Combining men’s, women’s Final Four locations among recommendations listed in NCAA gender equity review

The law firm hired by the NCAA to conduct a gender equity review of its men’s and women’s basketball tournaments released a 115-page report Tuesday that recommends, among other things, that the NCAA host both Final Fours in a single location. That suggestion is one of many made by the law firm Kaplan Hecker & Fink following well-publicized disparities between the 2021 men’s and women’s NCAA Tournaments.

Among the other key findings by the New York-based firm are that the NCAA is “significantly undervaluing women’s basketball as an asset.” The NCAA’s current women’s basketball tournament TV deal is combined with 28 other championships and earns $34 million per year. The women’s tournament alone, however, is expected to be worth between $81 and $112 million in 2025, according to an independent analysis from Ed Desser cited by the report.

The report notes the NCAA’s current TV contract for the women’s basketball tournament “likely does not reflect the true value of the women’s basketball championship broadcast rights” because the event has not been put up for competitive bid in 20 years.

“The NCAA Board of Governors is wholly committed to an equitable experience among its championships. We know that has not always  been the case and the instance of the Division I Women’s Basketball Championship is an important impetus for us to improve our championship experience so it is not repeated,” The NCAA said in a statement. “This report provides useful guidance to improve our championships. We have directed the NCAA president to act urgently to address any organizational issues. We have also called him to begin work this week with the three divisions and appropriate committees to outline next steps, develop recommendations and effectuate change. We will continue to review and process the recommendations in the gender equity report as we move forward to strengthen championships for all student-athletes.”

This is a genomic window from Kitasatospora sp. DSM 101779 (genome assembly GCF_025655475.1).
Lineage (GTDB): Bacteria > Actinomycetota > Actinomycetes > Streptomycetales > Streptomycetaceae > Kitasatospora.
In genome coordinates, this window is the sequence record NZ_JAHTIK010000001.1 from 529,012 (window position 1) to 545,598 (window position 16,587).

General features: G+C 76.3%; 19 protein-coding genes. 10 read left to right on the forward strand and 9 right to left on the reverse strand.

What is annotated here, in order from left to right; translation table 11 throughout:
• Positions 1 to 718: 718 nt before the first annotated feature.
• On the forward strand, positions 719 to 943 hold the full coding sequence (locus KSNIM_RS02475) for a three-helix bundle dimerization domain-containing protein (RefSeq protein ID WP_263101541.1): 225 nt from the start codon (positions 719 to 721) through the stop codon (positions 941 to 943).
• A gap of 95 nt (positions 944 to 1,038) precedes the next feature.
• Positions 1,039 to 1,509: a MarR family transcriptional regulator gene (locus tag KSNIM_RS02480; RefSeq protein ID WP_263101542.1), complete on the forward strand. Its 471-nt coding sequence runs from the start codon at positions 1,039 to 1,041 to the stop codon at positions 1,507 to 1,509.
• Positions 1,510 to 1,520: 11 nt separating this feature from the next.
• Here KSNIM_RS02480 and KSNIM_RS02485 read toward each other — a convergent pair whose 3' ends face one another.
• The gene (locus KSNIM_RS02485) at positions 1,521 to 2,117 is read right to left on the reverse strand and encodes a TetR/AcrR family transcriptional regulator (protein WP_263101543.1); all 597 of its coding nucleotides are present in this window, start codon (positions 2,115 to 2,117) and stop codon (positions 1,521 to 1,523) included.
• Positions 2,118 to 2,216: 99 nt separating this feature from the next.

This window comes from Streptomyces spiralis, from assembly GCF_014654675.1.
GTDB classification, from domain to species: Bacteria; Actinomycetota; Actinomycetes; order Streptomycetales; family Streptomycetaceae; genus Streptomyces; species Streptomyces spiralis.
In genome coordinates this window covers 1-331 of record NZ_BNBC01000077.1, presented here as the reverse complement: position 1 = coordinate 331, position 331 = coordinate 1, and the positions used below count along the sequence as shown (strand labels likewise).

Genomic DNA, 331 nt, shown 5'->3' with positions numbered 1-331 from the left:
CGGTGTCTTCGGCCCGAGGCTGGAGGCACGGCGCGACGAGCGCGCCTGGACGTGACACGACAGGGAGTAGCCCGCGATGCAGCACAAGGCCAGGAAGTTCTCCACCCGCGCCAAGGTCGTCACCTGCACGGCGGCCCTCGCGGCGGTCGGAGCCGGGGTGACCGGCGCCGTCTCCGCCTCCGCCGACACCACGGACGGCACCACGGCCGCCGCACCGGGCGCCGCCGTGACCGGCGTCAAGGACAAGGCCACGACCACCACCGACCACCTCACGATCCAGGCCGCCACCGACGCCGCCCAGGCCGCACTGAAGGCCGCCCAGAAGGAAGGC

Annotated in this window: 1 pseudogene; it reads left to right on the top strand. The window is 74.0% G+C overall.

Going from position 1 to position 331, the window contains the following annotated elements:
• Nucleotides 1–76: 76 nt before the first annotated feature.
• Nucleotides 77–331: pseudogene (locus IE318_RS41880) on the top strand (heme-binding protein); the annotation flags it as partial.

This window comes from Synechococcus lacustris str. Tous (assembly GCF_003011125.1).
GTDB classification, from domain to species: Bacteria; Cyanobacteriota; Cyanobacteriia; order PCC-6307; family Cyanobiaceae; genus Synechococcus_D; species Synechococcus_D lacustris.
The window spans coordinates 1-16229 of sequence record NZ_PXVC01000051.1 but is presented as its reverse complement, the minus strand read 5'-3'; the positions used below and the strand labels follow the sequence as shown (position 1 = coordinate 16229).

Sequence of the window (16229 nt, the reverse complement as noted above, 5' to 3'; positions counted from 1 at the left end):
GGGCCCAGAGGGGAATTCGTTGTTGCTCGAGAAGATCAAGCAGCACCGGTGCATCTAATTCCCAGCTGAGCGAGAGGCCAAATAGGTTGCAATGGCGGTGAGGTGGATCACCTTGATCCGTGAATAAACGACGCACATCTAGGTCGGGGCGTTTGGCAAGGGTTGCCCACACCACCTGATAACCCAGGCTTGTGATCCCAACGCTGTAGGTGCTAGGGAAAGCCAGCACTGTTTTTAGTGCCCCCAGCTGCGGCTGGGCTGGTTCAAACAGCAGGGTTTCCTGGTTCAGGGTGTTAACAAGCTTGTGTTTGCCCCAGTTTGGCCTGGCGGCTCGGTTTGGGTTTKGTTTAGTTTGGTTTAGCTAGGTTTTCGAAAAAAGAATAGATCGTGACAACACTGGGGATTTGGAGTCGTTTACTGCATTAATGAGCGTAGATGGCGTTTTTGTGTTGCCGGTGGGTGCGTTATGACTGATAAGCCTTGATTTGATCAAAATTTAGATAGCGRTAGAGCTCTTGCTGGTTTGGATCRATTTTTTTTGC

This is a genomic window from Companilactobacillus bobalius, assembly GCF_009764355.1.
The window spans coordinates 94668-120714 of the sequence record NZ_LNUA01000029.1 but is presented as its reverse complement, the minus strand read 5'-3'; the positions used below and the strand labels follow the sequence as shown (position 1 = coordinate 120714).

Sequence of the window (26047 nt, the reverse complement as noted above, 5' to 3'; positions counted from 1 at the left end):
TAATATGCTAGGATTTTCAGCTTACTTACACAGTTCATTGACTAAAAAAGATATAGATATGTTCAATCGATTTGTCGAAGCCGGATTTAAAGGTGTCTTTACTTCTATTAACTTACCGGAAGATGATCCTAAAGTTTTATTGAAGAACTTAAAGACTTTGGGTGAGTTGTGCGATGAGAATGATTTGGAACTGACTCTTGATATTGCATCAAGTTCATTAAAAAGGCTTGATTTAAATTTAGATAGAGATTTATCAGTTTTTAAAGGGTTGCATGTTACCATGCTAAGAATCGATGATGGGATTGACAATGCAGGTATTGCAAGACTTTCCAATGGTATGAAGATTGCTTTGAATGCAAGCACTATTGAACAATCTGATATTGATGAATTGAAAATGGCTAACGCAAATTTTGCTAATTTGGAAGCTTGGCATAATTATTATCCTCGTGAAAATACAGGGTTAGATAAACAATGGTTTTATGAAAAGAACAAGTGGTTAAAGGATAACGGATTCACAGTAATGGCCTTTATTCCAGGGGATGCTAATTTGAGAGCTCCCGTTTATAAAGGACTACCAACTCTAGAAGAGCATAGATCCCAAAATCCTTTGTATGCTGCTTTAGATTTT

Another key recommendation is that the NCAA use “March Madness” to market both the men’s and women’s tournaments. The initial criticism of the NCAA for its handling of the women’s basketball tournament came as footage circulated on social media in March showing a weight training area at the 2021 women’s tournament in San Antonio, Texas, that paled in comparison to the facilities at the men’s tournament in Indianapolis, Indiana.

Though the report noted the unorthodox circumstances of the tournaments being held in centralized locations due to the COVID-19 pandemic, it suggested combining the locations of future Final Fours to avoid similar discrepancies in the future.

“There is also no question that planning and promoting combined Final Fours, rather than two separate  events, would create significant efficiencies and cost-savings for the NCAA, its membership, and its partners,” the report read. “These cost savings would be even more significant if the NCAA  chose to also hold the Final Fours in the same venue. There would similarly be an advantage from a monitoring perspective since it would be a lot easier to determine whether hotel rooms, food, locker and weight room facilities, or signage are comparable if they are all in the same city.”


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